Winner of the History & Tradition section of the 2019 East Anglian Book Awards.
This book examines the landscape archaeology of the Second World War on the section of the east coast of England known as the Suffolk Sandlings (the coastal strip from Lowestoft to Felixstowe), an area unusually rich in military archaeology. It was in the front line of Britain’s defences against invasion throughout the war and as a training ground it was the setting for nationally important exercises in the lead-up to the D-Day landings.
In 1944 it also played a major role in Operation ‘Diver’, the defence against the flying bomb. The Sandlings is therefore an ideal testbed for much wider questions about the militarisation of the landscape during the Second World War.
This important new study considers how this area was transformed in the course of the conflict by synthesising an extensive range of sources, including the physical remains of defences and training, aerial photographs, the war diaries of military units on the coast, oral history and artistic representations. What emerges is the most detailed account to date of a coastal landscape during the Second World War.
A highly innovative interdisciplinary study, this holistic approach reveals in astonishing detail the struggle to build defences in 1940, the dramatic reorganisation of those defences in 1941? 2 and the slow transformation of the military landscape from one of defence to one where troops prepared for the offensive.
The reader is shown not just a new view of the wartime landscape, but a new methodology for the study of conflict landscapes more broadly; in this the book makes a major contribution to scholarship.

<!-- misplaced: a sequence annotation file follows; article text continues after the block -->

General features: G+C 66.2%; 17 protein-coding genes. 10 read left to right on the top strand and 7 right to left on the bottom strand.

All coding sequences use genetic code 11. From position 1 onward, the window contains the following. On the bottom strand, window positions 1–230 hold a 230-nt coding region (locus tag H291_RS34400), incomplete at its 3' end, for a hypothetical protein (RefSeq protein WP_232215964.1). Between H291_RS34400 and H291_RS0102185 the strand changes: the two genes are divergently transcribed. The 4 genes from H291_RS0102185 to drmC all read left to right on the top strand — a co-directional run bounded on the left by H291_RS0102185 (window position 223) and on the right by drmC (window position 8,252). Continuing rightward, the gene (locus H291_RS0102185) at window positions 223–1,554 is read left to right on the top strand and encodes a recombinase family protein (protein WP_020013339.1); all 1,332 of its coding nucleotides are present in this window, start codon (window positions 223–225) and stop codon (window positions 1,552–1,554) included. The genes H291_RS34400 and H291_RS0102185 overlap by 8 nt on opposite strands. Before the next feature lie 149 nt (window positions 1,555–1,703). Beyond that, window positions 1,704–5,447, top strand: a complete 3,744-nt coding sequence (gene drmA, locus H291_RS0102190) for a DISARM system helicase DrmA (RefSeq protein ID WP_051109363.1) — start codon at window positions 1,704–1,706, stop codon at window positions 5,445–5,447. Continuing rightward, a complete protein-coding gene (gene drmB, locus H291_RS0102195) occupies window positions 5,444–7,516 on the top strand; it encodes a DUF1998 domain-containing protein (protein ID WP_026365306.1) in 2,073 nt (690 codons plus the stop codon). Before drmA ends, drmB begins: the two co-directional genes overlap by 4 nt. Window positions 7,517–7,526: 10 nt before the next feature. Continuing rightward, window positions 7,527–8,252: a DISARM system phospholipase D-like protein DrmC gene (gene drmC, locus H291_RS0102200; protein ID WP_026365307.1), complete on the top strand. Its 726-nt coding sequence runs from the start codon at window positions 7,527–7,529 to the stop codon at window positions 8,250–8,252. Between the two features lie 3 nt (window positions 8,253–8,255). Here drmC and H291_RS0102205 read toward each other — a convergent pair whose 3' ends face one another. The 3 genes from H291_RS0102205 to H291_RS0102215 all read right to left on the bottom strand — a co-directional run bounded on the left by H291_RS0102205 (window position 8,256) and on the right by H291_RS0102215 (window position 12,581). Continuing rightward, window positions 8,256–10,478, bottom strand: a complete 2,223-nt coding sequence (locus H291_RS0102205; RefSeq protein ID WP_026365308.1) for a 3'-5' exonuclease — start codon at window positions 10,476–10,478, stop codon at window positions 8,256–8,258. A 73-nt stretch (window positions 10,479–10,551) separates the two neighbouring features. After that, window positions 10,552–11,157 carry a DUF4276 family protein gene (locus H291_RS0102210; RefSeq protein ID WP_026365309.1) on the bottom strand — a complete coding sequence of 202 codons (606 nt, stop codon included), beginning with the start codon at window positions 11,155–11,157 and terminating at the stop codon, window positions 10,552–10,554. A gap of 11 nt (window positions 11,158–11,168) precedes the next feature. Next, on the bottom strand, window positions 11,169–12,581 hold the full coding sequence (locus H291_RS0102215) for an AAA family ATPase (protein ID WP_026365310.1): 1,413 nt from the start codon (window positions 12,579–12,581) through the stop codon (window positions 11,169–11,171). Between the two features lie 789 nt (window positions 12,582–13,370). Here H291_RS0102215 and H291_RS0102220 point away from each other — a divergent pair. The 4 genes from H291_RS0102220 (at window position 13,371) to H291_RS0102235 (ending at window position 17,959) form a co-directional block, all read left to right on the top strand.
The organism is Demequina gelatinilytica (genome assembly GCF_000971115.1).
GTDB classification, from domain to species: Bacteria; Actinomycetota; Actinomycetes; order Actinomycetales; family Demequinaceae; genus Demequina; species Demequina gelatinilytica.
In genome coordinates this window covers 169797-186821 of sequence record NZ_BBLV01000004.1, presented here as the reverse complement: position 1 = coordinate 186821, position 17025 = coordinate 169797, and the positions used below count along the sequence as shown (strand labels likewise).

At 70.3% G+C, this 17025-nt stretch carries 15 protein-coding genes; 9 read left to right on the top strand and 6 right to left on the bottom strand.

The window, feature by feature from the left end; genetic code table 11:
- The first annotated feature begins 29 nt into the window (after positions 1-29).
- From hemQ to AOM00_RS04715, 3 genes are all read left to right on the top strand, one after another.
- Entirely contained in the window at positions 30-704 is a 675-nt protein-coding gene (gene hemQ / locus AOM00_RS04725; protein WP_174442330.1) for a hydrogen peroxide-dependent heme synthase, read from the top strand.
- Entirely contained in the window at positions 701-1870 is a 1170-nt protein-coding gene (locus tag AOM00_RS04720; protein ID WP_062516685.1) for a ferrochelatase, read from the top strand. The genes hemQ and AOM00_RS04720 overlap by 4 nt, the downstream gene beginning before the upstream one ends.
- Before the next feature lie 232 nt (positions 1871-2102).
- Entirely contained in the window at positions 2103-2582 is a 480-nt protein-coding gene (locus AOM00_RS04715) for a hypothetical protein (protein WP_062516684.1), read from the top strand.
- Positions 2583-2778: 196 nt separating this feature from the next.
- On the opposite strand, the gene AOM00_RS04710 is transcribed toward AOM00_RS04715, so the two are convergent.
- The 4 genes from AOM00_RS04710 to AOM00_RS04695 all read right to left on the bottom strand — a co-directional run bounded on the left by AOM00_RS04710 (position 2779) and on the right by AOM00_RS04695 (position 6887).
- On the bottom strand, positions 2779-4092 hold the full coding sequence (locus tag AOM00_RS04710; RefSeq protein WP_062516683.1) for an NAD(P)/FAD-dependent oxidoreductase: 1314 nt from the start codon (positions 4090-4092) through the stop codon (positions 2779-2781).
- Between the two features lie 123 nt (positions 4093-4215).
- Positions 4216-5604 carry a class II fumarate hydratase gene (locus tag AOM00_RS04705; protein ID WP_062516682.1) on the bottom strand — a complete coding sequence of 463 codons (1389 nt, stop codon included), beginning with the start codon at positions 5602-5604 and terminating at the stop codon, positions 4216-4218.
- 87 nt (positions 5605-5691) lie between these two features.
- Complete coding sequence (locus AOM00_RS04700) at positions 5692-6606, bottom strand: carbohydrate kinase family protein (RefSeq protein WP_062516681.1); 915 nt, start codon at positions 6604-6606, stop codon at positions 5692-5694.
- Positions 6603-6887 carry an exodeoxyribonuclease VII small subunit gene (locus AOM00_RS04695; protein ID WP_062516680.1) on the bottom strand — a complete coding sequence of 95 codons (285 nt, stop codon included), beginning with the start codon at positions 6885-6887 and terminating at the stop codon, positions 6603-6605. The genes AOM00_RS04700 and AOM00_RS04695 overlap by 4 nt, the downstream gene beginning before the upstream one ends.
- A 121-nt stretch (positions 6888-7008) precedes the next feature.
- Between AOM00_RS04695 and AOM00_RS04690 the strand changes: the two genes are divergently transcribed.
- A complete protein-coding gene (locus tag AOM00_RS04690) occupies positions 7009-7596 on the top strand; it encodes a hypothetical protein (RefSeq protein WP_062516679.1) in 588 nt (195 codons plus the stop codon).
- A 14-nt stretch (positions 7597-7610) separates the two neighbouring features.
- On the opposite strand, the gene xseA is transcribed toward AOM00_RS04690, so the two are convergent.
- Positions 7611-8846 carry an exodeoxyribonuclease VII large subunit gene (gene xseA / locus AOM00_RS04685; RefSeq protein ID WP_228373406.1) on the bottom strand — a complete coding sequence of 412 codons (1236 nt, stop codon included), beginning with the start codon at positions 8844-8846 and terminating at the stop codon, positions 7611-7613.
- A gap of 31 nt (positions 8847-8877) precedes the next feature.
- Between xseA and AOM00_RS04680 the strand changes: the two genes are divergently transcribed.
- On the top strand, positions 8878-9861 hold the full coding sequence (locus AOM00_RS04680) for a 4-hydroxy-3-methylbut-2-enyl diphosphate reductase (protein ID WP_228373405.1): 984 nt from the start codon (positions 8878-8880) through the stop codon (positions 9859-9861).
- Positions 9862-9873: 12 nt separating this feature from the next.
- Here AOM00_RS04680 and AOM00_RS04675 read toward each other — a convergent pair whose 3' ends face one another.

Richly illustrated with plans, maps and wartime photographs – many published for the first time – the book presents a vivid picture of a landscape in a crucial period in its history and will be of great interest to military historians, landscape archaeologists and all those with an interest in the area.
Robert Liddiard is Professor of History at the University of East Anglia and the author of many books on the history of both landscape and fortifications.
David Sims is an Honorary Research Fellow in History at the University of East Anglia.
ISBN 978-1-912260-08-9, Nov 2018, 384pp Paperback
“Rich with first-hand accounts, photos and colour figures showing deployments, Dangerous Locality offers a sophisticated yet accessible analysis – better than anything else I’ve read – of the frantic scramble as Britain faced invasion in 1940–41. With hindsight we know this never came to pass; but the perception at the time was very different, and that’s the point.” Paul Stamper, British Archaeology
“[P]rovides a distinctive perspective, both methodological and geographical, on the defence of Britain. By taking an interdisciplinary landscape approach to one particular stretch of coastline — between Lowestoft and Harwich — the high chronological as well as geographical resolution of the data creates a particularly rich, contextualised case study.” Harold Mytum, Post-Medieval Archaeology
“[W]hat really happened in the Sandlings during the Second World War has been uncovered by researchers at the University of East Anglia and is recorded by two of them in this fascinating book. To some of us this is somewhat recent history, but it is no less engrossing for having occurred ‘only the day before yesterday’.” Robert Maltster, Proceedings of the Suffolk Institute of Archaeology and History
“This is an extremely well structured, clearly explained and meticulously researched book. The authors provide many startling insights into the processes of interaction between human activity and the natural topography of the region. It is lavishly illustrated with many beautifully reproduced photographs and very useful maps which are clearly drawn and easy to interpret. There is also an extensive bibliography giving a full list of primary as well as secondary sources. At 363 pages it is not a quick read but it is an enjoyable one and its information has enriched our understanding of this aspect of local history considerably.” Nick Sign, The Suffolk Review
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